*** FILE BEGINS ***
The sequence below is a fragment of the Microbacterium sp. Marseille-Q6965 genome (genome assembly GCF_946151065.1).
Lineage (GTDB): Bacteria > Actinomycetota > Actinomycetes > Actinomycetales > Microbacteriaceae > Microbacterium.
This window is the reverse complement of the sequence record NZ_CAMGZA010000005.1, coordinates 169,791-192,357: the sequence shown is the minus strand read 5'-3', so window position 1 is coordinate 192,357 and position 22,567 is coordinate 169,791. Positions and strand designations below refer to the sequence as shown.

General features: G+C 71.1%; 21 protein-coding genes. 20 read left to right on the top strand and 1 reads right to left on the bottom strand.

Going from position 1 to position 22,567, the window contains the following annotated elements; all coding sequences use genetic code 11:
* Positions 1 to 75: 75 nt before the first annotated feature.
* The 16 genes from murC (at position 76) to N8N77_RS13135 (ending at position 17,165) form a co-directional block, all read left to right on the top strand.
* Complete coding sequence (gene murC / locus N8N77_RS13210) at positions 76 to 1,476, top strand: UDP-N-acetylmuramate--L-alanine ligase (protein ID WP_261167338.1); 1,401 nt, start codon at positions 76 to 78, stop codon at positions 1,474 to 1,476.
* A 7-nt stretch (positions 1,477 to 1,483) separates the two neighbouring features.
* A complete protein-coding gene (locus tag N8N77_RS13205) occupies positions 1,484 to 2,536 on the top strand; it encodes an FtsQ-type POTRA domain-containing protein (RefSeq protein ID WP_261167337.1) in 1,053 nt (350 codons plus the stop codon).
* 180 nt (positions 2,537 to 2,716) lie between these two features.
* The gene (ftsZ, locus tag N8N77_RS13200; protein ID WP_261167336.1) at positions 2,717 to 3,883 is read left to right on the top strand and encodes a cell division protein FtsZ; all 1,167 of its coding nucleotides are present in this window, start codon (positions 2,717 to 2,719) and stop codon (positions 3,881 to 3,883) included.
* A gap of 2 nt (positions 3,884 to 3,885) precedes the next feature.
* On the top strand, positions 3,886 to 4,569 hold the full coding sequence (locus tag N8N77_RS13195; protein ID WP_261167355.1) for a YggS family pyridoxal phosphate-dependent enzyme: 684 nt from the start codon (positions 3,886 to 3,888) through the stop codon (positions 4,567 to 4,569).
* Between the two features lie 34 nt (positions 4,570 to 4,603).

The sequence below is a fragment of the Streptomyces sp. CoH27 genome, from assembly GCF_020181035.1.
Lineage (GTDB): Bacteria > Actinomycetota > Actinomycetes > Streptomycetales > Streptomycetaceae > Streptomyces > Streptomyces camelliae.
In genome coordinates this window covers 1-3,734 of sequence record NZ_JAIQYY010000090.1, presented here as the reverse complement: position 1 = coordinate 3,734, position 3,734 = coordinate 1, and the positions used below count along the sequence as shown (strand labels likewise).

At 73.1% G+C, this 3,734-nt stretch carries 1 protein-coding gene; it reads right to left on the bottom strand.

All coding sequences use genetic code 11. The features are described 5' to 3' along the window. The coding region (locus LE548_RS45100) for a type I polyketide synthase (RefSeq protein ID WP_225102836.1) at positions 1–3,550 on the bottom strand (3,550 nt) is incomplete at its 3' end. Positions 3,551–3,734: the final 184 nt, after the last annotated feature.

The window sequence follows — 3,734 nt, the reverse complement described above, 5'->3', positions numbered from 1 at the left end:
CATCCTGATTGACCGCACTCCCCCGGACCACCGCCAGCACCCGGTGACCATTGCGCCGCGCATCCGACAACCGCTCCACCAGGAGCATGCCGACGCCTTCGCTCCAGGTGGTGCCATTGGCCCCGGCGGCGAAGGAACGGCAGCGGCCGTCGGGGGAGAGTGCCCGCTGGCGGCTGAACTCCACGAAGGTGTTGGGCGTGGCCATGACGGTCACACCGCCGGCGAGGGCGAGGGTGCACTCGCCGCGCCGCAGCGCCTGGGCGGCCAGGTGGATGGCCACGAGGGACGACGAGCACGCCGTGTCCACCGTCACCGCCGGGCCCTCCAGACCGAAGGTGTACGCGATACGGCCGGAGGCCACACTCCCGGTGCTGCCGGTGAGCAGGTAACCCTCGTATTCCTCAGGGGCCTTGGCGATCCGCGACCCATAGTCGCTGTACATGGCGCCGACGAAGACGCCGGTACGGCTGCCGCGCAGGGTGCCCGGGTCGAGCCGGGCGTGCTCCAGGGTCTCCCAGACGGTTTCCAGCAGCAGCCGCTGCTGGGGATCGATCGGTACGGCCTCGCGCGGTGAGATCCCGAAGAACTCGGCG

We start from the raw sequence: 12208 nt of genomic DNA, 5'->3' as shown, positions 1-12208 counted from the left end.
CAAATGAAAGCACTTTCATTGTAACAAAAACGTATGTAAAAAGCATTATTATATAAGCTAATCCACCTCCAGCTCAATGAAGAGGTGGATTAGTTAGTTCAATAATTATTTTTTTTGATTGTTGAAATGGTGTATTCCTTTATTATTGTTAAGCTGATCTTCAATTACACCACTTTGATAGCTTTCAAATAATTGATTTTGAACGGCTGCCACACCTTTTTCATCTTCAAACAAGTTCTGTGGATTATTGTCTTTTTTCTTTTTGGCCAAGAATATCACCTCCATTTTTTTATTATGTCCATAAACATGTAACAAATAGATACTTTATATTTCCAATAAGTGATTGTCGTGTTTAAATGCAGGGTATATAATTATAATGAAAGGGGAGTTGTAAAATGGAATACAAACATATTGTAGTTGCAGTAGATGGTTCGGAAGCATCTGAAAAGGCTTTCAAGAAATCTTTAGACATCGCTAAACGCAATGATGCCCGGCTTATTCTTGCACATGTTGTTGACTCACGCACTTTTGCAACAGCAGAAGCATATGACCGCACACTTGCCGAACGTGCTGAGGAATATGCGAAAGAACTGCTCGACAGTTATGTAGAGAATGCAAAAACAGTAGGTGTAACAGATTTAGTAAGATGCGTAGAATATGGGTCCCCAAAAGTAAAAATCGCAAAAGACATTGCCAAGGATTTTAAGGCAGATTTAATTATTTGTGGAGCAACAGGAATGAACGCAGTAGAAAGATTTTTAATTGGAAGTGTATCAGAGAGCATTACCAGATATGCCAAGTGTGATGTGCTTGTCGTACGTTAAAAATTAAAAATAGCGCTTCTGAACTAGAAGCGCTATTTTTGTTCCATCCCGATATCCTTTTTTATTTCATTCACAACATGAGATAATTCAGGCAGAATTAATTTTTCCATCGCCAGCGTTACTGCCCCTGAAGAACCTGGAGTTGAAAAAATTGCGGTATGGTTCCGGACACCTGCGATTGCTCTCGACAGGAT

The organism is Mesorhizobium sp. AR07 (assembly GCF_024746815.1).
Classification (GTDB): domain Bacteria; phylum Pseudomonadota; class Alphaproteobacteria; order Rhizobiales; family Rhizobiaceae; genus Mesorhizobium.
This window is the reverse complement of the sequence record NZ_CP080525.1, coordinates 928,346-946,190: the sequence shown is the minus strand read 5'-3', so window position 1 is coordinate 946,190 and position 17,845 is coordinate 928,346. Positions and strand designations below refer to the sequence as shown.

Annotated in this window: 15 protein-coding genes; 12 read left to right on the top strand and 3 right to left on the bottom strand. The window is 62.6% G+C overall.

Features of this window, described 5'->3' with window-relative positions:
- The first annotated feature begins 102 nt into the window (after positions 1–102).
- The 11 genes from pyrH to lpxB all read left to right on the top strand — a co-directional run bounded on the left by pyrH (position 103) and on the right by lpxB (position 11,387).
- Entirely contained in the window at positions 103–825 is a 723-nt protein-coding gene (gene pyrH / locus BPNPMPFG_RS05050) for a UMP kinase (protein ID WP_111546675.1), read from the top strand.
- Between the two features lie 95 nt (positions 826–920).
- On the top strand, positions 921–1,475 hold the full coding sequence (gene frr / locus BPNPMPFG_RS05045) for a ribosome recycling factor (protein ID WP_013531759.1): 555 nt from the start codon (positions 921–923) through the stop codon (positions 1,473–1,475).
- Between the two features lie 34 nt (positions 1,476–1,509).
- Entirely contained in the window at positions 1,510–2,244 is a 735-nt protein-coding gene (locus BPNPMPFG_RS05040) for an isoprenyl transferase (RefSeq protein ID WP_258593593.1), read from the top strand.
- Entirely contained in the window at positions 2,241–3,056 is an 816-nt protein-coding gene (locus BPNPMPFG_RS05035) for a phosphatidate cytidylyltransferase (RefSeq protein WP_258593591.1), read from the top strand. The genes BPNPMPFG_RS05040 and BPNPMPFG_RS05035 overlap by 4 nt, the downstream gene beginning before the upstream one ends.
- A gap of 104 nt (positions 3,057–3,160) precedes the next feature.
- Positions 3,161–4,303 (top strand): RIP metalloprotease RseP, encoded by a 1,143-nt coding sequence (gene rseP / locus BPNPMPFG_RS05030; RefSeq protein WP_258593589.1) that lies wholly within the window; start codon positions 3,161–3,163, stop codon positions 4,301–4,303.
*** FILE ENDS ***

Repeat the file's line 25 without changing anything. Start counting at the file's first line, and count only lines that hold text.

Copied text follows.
The organism is Mesorhizobium sp. AR07 (assembly GCF_024746815.1).